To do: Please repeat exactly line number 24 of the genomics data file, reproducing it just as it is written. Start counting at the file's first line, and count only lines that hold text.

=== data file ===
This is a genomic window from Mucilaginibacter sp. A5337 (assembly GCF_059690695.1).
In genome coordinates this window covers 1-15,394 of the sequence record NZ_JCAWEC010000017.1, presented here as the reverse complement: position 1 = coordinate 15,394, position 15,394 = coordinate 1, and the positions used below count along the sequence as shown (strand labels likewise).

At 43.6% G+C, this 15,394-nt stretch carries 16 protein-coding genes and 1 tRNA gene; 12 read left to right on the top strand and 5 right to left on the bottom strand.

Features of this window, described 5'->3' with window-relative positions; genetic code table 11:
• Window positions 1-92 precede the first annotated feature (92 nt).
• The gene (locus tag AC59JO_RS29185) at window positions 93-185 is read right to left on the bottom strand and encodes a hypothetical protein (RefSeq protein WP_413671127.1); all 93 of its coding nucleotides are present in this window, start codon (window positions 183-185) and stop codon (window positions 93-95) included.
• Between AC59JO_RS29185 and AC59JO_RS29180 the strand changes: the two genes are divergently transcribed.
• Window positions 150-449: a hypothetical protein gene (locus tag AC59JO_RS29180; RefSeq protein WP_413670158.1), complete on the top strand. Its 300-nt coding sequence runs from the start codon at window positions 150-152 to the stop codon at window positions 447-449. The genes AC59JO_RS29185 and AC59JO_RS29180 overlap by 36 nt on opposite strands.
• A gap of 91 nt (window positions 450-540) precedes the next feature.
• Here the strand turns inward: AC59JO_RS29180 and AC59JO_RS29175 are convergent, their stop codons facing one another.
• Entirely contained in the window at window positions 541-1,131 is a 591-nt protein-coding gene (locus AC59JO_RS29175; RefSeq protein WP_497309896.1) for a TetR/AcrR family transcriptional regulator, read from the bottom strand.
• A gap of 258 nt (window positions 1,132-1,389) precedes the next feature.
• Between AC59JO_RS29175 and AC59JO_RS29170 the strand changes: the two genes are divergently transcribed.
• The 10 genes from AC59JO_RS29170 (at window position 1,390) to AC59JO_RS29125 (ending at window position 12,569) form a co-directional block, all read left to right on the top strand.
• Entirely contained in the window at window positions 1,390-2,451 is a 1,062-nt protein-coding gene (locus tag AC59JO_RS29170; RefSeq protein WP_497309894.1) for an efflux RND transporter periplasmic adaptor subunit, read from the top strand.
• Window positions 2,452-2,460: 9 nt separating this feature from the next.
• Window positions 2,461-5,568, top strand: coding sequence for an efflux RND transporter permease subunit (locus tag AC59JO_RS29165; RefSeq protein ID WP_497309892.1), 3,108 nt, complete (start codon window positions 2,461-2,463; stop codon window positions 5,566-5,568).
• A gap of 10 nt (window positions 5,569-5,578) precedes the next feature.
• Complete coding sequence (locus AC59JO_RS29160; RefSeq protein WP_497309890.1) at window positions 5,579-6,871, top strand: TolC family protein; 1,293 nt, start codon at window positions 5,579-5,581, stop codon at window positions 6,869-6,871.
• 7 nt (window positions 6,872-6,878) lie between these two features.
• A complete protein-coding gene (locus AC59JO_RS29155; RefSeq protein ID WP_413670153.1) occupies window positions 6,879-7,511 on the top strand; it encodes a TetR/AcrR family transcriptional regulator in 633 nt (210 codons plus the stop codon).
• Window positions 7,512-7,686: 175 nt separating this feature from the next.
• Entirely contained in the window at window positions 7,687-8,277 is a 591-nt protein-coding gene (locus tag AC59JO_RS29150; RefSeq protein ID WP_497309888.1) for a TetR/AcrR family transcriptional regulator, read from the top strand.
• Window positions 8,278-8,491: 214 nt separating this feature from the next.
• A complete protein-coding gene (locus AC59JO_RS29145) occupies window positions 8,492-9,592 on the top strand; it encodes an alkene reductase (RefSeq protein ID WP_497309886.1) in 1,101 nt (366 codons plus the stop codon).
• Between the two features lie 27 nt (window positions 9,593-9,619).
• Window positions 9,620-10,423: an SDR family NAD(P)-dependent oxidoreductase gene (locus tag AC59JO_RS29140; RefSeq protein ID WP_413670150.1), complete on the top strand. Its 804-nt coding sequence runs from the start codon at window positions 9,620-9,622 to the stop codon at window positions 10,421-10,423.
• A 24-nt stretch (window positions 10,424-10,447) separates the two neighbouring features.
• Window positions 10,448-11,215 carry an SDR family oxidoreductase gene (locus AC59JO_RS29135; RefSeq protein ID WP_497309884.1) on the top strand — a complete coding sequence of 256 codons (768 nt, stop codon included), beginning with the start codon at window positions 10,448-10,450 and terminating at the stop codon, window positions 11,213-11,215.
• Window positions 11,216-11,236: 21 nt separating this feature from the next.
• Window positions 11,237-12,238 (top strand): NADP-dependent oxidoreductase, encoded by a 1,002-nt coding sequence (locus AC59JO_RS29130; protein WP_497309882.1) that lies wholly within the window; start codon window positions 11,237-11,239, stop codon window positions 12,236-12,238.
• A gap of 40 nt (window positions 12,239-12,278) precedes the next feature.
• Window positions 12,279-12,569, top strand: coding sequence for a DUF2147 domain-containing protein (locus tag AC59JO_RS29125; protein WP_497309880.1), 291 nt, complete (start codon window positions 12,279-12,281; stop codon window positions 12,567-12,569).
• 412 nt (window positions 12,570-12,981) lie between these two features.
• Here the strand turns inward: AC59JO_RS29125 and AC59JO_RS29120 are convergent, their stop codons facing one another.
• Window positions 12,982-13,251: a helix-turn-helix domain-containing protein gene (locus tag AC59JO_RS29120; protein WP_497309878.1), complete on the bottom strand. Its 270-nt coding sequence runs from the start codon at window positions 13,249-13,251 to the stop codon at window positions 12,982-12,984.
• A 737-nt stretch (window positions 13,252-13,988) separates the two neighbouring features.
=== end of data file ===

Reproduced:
• Window positions 8,278-8,491: 214 nt separating this feature from the next.